Helensville’s Grand Hotel for sale
The imposing freehold Grand Hotel property at 1-3 Railway St. Photo / Supplied
A Kaipara hotel famous for providing golden memories to generations of Aucklanders is on the market for sale.
Ray White City Realty’s Allan Myers is selling The Grand Hotel, Helensville, whose incarnations over the past 90 years have included romantic hideaway, music venue and even being a movie set . . .
However, Myers sees potential for an exciting new era for the historic property.
“The move away from country pubs as local community centres, coupled with this property’s flexible Town Centre-Zoning under the Auckland Unitary Plan, just opens a world of possibilities,” he points out.
“Assuming consents are approved, the Grand Hotel could become an historic 17-bedroom homestead, or could live again as a home and income.
“She could be used as a boarding house; a uniquely themed rest home; a childcare centre; art studio or gallery.
“I could see an enterprising developer transforming this heritage property into funky offices, or even heritage-type apartments,” says Myers.
The imposing freehold property at 1-3 Railway St, is being sold by a tender process, closing 4 pm, July 27.
In 1882 the original wooden structure known as The Terminus Hotel was built just opposite the Helensville Railway Station.
This hotel burned down in 1905, being replaced by a brick building which burnt down in 1931.
Following these sad events the present structure — known as The Grand Hotel — was built later during the 1930s.
The majestic dining room is a feature on the ground floor. Photo / Supplied
“Determined that it would not suffer the fate of its predecessors, the owner constructed it with concrete beams, floors and concrete infill walls,” says Myers.
“The new premises, which was located opposite the station, really came to the fore in the years a passenger train service ran between Auckland and Wellsford.
“The train had a five-minute-stop at Helensville, and so thirsty male train passengers swarmed across the road to purchase jugs of beer at the hotel bar. These they swiftly downed, before running back to catch the train.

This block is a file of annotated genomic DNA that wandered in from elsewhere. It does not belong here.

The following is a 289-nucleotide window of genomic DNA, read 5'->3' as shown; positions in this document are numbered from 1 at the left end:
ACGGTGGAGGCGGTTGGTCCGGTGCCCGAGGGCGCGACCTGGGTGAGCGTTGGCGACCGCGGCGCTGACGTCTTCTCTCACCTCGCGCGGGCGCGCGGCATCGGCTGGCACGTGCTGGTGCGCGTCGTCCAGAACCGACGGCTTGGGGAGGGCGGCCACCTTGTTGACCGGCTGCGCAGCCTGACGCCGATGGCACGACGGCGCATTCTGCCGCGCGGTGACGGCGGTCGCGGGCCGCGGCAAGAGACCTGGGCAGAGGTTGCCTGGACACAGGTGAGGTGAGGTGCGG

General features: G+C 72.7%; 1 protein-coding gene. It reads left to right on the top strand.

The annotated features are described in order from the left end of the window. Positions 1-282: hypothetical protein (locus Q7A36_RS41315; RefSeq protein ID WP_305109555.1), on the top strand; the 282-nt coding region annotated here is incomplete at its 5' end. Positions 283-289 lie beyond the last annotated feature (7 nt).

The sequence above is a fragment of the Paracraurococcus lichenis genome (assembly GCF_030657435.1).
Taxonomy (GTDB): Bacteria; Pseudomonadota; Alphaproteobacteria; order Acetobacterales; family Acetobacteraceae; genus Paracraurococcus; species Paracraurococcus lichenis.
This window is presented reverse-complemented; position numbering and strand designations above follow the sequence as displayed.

“No doubt there were a long and urgent lines formed outside the bathroom facilities following these escapades.”
Myers says the hotel was long a popular honeymoon destination for Auckland newlyweds, as well as hosting innumerable music concerts and being an in-demand film set.
“My own grandmother, on my father’s side, had her honeymoon there.”
He adds that in a bizarre twist, under now long-forgotten licensing laws, Maori customers were not allowed onto the premises until the 1950s.
The hotel was closed and stood derelict for many years, only to then be renovated and restored to its original grandeur, before once again opening for business.
“During use as a film set, it was apparently used for one of the ASB’s well-known Ira Goldstein television ads.
“Of course, many concerts have also been staged there over the years, including gigs by well-known Kiwi musicians such as Salmonella Dub; Midge Marsden; Dave Dobbyn; Anika Moa and many others.”
Myers says the ground level includes a house and main bar, full commercial kitchen, a majestic dining room and an outdoor area. Upstairs are four private rooms and 12 guest rooms. The site is around 1201sq m and the building around 901sq m.
“Last year the Council rating valuation was put at $1,275,000, which would obviously be well below the present-day replacement cost of such a facility.
“Clearly there are many possible uses for this impressive and unique historic building. What’s more, significantly, overseas investors too would be allowed to purchase this property for use as a hospitality venue.”